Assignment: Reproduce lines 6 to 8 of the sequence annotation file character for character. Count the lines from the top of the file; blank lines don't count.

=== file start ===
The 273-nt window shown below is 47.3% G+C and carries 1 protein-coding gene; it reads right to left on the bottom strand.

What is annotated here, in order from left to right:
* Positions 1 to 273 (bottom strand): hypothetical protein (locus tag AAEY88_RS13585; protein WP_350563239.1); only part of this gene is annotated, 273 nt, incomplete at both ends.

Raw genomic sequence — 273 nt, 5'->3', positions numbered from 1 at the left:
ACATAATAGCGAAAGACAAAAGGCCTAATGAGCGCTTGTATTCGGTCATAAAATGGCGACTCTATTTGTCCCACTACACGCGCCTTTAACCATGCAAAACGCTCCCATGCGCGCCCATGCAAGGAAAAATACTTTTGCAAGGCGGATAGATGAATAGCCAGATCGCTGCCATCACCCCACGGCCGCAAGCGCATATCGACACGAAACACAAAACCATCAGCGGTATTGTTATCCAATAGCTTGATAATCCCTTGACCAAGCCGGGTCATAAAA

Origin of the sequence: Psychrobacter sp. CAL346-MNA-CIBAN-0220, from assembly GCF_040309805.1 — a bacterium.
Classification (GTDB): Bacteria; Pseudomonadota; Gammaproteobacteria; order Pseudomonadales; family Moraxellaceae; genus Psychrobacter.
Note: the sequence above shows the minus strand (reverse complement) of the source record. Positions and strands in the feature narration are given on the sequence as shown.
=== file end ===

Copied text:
Origin of the sequence: Psychrobacter sp. CAL346-MNA-CIBAN-0220, from assembly GCF_040309805.1 — a bacterium.
Classification (GTDB): Bacteria; Pseudomonadota; Gammaproteobacteria; order Pseudomonadales; family Moraxellaceae; genus Psychrobacter.
Note: the sequence above shows the minus strand (reverse complement) of the source record. Positions and strands in the feature narration are given on the sequence as shown.